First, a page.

President Barack Obama made his first trip out of the United States since taking office on Thursday, venturing north to Canada. Canada, the United States’ largest trading partner, was reportedly alarmed by the “Buy American” provision in the stimulus package that Obama signed this week.
Alison Smith, Washington correspondent for the Canadian Broadcasting Corporation, joins Martin Savidge to discuss trade between the two countries, Canada’s troop presence in Afghanistan and Obama’s popularity with Canadians.
Below, read what Canadian bloggers thought of Obama’s visit and trade developments.
Blogger “Tanveer” writes that Obama’s brief trip will not sufficiently address the trade issue, or any other:
How can any of us take such notions seriously when he’s only allocating six hours to discuss issues that are of high importance to the United States’ biggest trading partner? Can we really expect Harper and Obama to make any grounds regarding the “Buy American” clause featured in Obama’s much hyped stimulus package?
[…]Americans of course are welcome to rally around Obama; he is after all their president. However, Canadians are in need of a wake-up call to realize that what Obama does might be good for America, but that doesn’t mean it will be good for Canada as well.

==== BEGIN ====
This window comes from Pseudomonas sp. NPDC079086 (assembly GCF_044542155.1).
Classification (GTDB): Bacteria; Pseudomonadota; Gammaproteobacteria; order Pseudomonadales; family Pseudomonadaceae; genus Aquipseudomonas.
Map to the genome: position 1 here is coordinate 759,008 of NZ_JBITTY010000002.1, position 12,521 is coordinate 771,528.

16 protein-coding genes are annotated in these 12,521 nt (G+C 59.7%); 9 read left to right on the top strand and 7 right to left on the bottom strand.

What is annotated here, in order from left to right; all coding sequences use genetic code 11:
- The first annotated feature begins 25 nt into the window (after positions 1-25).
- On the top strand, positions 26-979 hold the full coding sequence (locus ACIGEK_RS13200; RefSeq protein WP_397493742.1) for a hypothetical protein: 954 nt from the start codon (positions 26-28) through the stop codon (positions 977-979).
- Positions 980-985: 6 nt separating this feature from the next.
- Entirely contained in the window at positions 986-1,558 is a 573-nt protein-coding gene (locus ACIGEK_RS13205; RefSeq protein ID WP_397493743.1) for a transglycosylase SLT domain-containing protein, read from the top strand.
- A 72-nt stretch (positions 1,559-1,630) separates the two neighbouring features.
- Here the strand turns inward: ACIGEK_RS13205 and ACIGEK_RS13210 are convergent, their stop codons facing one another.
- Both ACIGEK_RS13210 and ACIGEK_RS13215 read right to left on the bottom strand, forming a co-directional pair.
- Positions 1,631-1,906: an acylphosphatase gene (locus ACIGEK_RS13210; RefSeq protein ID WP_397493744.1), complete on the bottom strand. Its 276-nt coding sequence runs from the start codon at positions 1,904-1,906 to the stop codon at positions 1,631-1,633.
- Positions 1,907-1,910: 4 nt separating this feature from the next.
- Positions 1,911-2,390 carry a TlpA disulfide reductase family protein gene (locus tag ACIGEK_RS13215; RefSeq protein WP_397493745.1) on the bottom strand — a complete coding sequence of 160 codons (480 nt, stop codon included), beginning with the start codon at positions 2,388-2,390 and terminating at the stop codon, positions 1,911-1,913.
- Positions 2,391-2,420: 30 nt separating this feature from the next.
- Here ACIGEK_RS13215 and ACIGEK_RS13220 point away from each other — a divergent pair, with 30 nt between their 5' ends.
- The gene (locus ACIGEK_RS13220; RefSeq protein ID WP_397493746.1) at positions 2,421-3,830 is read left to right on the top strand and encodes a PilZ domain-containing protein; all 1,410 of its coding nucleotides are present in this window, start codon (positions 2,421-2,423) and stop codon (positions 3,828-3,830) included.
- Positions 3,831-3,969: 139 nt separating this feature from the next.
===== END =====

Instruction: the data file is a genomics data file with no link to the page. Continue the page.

So why, at this crucial moment when the US is considering a “buy American” policy that would shut out Canadian producers from their largest market, would Mr. Layton suggest an antagonistic policy like “buy Canadian”? How would we begin to convince our biggest trade partner not to institute a “buy American” policy, while we turn around an institute one of our own? This is the other side of the argument that ideological anti-free traders like Mr. Layton conveniently miss, and it is a point on which I think they are far too infrequently pressed on.
User “Rob” comments on a story about George W. Bush’s scheduled speech in Calgary, his first since leaving office:
It’s amazing that Canadians do not respect [Bush] more. He did a lot for this country from opening the borders for cattle, to ending the softwood lumber, to his energy policies. Look, [Obama] is in office for less then a month and we are already battling Democratic protectionist policies that would hurt Canada’s economy. We as Canadians need to wake up to the fact that the platform of the Democratic Party in the U.S. hurts Canada’s economy, and instead of hating the Republicans, we should hope their open trade policies win over the next 2 years.